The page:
Retired Boston College School of Social Work faculty member Nancy W. Veeder, whose research included marketing human services in the managed care market and an in-depth study of women’s decision-making processes, died on June 1. She was 81.

Visiting hours for Dr. Veeder will be held Tuesday, June 5, from 5-7 p.m. at Eaton & Mackay Funeral Home, 465 Centre Street in Newton.

Nancy Veeder
Nancy Veeder

Dr. Veeder, an associate professor who taught at BCSSW for 40 years, cited the pioneering Chicago social worker Jane Addams as an inspiration for her teaching. Friends and colleagues described Dr. Veeder as deeply committed to social justice, but with a strong belief that social work should be guided by a rational approach to implementation and review of results.

This clear-eyed outlook was evident in her 1999 book, Marketing Human Services: Selling Your Services Under Managed Care, which she called a “desktop reference” for applying marketing practices like fundraising, target-segmenting and focus groups to the social work profession.

In an interview with the Boston College Chronicle, Dr. Veeder explained that social workers and other human services professionals tended to be reluctant in adopting for-profit management practices or even to consider their vocation in such a context – attitudes she said were counter-productive in the managed care environment.

“For better or worse, human services has become a business,” said Dr. Veeder, who held an MBA from the Carroll School of Management. “What I’m saying is, let’s beat the suits at their own game and do good for our clients.”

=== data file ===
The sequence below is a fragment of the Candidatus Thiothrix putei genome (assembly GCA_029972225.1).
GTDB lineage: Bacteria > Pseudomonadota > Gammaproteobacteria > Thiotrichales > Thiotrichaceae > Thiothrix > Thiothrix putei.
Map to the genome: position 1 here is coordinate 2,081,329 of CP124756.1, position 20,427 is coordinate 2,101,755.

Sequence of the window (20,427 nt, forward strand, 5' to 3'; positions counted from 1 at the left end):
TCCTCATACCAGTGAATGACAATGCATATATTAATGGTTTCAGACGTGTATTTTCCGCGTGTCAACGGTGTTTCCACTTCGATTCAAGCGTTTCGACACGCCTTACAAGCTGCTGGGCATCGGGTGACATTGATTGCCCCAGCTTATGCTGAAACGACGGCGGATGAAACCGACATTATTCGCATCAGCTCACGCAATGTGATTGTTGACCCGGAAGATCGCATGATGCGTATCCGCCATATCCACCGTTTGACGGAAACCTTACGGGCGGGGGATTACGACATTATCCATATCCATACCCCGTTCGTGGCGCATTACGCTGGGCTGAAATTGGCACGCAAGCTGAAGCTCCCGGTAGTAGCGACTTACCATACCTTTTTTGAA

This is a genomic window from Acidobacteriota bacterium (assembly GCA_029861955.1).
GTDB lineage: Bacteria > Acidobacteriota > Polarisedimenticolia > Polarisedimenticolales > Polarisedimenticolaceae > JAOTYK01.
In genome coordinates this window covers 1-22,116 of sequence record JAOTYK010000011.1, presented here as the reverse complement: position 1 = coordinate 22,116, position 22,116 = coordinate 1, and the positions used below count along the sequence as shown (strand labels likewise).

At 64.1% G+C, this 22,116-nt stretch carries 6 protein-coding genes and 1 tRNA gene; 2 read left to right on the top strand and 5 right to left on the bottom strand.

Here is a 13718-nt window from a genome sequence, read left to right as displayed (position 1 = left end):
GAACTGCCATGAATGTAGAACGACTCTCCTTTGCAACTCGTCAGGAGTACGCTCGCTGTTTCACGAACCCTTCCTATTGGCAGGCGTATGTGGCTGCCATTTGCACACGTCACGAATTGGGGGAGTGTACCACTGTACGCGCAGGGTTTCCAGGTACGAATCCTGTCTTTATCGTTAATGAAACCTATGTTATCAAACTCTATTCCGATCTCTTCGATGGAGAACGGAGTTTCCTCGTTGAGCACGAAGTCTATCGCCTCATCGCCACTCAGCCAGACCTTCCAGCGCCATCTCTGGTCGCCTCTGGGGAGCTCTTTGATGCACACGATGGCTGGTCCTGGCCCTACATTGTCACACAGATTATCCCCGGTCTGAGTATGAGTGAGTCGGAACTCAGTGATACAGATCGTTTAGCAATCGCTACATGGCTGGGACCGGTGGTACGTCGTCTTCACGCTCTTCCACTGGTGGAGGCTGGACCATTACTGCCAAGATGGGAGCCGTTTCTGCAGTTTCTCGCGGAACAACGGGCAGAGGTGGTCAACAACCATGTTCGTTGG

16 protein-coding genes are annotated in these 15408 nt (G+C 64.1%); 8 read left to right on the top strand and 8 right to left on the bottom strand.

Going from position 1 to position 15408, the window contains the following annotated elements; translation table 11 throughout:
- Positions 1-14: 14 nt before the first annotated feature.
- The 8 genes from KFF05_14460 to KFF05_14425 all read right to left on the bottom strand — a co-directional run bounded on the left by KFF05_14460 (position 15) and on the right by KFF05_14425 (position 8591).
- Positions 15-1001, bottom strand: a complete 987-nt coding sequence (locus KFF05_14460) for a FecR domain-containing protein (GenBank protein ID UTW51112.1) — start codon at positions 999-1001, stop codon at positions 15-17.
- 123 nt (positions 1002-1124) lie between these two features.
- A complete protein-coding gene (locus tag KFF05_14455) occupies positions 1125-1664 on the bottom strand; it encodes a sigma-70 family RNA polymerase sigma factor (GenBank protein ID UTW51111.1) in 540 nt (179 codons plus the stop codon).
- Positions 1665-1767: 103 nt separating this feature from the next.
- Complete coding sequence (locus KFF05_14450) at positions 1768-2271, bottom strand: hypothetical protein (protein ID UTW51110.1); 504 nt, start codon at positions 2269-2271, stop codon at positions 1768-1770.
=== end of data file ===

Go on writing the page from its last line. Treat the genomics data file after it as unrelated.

One of her major accomplishments was an extensive intergenerational study of 100 Northern Irish women to analyze how women make decisions in society and their personal lives. Supported by a BC faculty research grant, Dr. Veeder undertook the project through the University of Ulster School of Social Work.

Dr. Veeder published her findings in a 1992 book, Women’s Decision-Making: Common Themes, Irish Voices, which stated that women take more factors into consideration, plan ahead and are more likely to consider the consequences of a decision; women also place a greater emphasis on relationships, are more flexible and are willing to admit their mistakes, she said.

“Women’s decision-making has not really been studied – or when it has, it’s usually in relation to men,” said Dr. Veeder in an interview with BC student newspaper The Heights. “In such cases, women appear wishy-washy, ambivalent and vacillating, not because they actually are but because they are not in society positions like men.”

This difference in societal roles defines the way men think and make decisions, she explained – society is more accepting of “on-the-spot decision-making because that is how men approach decisions.”

Dr. Veeder told The Heights that men and women should recognize such sex-based differences and talk about them: “We have to begin seeing things in less polar terms – to talk across genders and to listen to each other.”

During her career at BC, Dr. Veeder was active in helping establish the Lesbian and Gay Faculty, Staff and Administrators Association of Boston College, serving on its steering committee. The association is among the Boston College Affinity Groups organized through the University’s Office for Institutional Diversity.

She retired in 2008.

Dr. Veeder graduated from Smith College and went on to earn her MSW from Simmons College and doctorate from the Brandeis University Heller School.

The daughter of the late Harold and Alice Veeder, she is survived by her partner of 20 years, Mary Costanza, and her adoptive family, Susan English and Francis Martinez and their daughter Katherine.

A celebration of Dr. Veeder’s life is planned at a later date.

In lieu of flowers, donations may be sent to Rosie's Place, 889 Harrison Ave, Boston, MA 02118.

Sean Smith | University Communications | June 4, 2018